We were very pleased overall with the quality of the produce in the new garden. I'd like to convince Greg to let me rest the old garden in 2013 and just use the new garden.

Homestead chores are winding down to a less breakneck speed. I'll be glad for the slower lifestyle in the winter. Whoever thinks living in the country is carefree and tranquil does not live here.

I'm ready for my break.

What's new in your neck of the woods? Books, kids, gardens, Olympics?

NOTE: I'm experimenting and recently changed the Comment Options on this blog and Back to Basics. If you can't comment for any reason, would you email me and let me know? Thanks!


E.J. Wesley said...

Maria, not sure if you're blogging from Texas, but I live in the San Antonio area and can confirm that this summer hasn't been nearly as bad as last. July was downright bearable. August has been on the warm/dry side for sure, but it's August. It felt like this in May last year.

Anyway, very impressed by your farm. I grew up on a small one in Oklahoma, and your posts always take me back. :) You can keep the snakes, though!

Angelina Rain said...

Ref: Snakes and scorpions
Yikes! I've always wanted to move to the south but it's those two words, along with bugs, that keeps me away.

Ref: Food Prices
That sucks. Since you are getting a food price increase, I can only imagine how bad it will get here. I mean, with us, we pay what you pay, plus extra because the food has to be shipped and gas prices go up, plus various taxes this state decides to add to line their own pockets, oops budget. Yup, that's the excuse they use.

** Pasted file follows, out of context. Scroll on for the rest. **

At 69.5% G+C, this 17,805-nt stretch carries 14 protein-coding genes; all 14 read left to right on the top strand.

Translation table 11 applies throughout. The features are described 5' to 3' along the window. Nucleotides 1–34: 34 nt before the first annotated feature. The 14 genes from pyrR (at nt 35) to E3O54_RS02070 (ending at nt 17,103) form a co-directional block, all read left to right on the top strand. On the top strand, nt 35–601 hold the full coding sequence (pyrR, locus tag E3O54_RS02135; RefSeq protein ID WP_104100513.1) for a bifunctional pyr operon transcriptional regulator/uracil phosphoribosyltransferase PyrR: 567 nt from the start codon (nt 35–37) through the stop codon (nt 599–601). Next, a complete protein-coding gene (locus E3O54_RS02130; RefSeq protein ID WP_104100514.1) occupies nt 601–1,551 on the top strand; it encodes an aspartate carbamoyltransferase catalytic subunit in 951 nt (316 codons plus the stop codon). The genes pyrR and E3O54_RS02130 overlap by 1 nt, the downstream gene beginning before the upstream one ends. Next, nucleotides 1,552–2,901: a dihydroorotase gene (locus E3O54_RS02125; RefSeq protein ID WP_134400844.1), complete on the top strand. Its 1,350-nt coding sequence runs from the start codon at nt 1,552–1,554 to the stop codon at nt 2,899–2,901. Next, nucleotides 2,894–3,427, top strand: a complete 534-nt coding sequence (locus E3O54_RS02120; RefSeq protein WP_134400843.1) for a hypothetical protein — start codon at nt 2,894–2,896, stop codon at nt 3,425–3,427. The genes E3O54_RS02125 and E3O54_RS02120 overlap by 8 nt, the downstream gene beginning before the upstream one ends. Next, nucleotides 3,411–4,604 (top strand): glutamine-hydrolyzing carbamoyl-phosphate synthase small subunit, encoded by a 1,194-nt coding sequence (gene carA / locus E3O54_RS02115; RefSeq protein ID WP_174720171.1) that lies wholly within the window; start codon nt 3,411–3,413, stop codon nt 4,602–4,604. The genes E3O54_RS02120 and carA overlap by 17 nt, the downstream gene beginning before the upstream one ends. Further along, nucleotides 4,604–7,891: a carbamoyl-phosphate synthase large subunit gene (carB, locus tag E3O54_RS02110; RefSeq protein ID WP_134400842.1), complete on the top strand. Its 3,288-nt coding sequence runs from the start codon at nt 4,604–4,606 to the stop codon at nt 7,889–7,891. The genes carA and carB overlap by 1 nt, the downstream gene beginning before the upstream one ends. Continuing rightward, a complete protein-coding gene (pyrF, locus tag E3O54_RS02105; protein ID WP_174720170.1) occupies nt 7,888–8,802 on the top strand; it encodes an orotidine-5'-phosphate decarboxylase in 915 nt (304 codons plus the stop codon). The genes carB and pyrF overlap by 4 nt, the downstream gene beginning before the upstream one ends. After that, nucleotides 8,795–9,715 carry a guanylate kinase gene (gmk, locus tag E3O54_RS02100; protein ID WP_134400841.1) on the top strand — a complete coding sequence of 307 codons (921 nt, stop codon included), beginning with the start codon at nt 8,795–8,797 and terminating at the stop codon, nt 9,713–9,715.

Ref: Hen picture
That picture you speak of sounds very interesting, but thanks for not sharing as I do have a weak stomach when it comes to dead animals.

Ref: Blog comments
I had no problem posting here, but it did take me a while to figure out how to post on the B to B blog. The comment option didn't show up there. Instead, I had to find this tini-tiny text all the way at the bottom, like a type size 9 (that's how small) that said post a comment, in order to actually comment on your blog.

Cate Masters said...

I'd use much more colorful language than heck too! Though we have a six-foot black snake who regularly passes through our yard (and uses our trees to shed his skin), and he's actually pretty friendly. My kids pet him. I just said hi from a distance, lol

Maria Zannini said...

EJ: I never seem to be able to give away those snakes.

I agree about the weather. It's hot, but it's not the heat we had last year. I think we were 76+ days of triple digits. I live in north Texas.

Thanks for popping in. Always nice to meet a fellow farmer (past or present).

Maria Zannini said...

Angelina: What gripes me is when they raise the price of produce that's shipped from Chile or wherever. They didn't have a drought this year. What gives?

And there was another interesting tidbit of info that came across my desk just now.

When Barack Obama entered the White House, the average price of a gallon of gasoline was $1.85. Today, it averages $3.59.

I checked it and it was true.
(click on the 5-year chart)

I often feel there's no one out there to defend the little guy. We're on our own.

Maria Zannini said...

Cate: LOL! Yeah, I'd be saying hi from a distance too.

Ordinarily I have a live and let live philosophy (except for scorpions), but when snakes and coyotes get too close to me and mine, one of us has to leave and it's not going to be me.

Giacomo Giammatteo said...

Maria, that is a beautiful snake! I know most people don't like snakes but they can be stunning. We have some that have lived in our garden by the house for years. I do relocate the venomous ones, though.

Stacy McKitrick said...

What's new with me? The Olympics. I'll kind of be glad when they are over and life can get back to normal (such as my bedtime). But I love to watch them. Too bad most of it is pre-recorded, but I understand why. The telecast certainly beats out what used to be shown back in the 70's and 80's. I certainly can watch more of them now.